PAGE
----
All Casillero del Diablo varieties affected will now carry the region on the bottle.
The company has already been growing grapes in the Casablanca region for 20 years and in the Limarí Valley for the past 5 years, but has taken the decision to grow all white varieties and cool climate reds in these regions. Winemaker Marcelo Papa said he wants consumers to know that Chile is diverse in geography and wine styles.
“We’re not like Argentina. When you take a Malbec from Mendoza, you know what to expect.
“We have been working to understand appellation in Chile.”
The company is growing Sauvignon Blanc, Viognier and Pinot Noir in Casablanca, Pinot Grigio in Limarí and Chardonnay in both Casablanca and Limarí. Papa describes the Casablanca version as having ‘tropical fruit characteristics with more oak’, whereas the Limarí version has ‘less oak and more mineral flavours’. Chardonnay that was previously grown in the Central Valley has ‘more banana flavours and less acidity.’
He added: “We are not as well known for our white varieties. In the central area the quality is ok but it’s not exciting. Now we have the resources to go to the coast and make some exciting styles.”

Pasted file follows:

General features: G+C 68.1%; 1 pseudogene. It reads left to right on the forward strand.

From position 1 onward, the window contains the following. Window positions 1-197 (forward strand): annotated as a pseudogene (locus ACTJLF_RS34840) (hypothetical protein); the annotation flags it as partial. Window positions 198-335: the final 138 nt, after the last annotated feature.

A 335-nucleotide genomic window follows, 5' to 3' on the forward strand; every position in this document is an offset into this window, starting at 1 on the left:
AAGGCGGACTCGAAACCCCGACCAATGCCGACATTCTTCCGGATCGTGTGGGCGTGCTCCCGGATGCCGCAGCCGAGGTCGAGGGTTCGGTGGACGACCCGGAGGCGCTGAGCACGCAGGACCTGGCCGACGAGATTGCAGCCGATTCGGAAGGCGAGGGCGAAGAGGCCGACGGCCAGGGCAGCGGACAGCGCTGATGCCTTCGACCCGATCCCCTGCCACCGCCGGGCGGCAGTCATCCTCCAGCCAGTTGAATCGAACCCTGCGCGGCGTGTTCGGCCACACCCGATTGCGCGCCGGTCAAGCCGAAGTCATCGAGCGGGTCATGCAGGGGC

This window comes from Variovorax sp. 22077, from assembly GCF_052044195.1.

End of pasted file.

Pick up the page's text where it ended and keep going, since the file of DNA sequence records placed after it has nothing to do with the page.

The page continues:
The company has spent approximately $10 million on a new winery in Limarí and it also owns 800 hectares of vineyard in the region.
Papa said: “Not all of it is planted. We still have another 300-400 hectares to plant, which we hope to do in the next four to five years.
“We are now the largest land owner in Limarí.”
Casillero del Diablo sold 2.8 million cases in 2008 and UK is the largest export market. The company plans to tell consumers about the new regionality on the bottles through trade marketing and trade education.
Papa concluded: “The wine will not increase in price. We aim to be consistent with both price and quality.”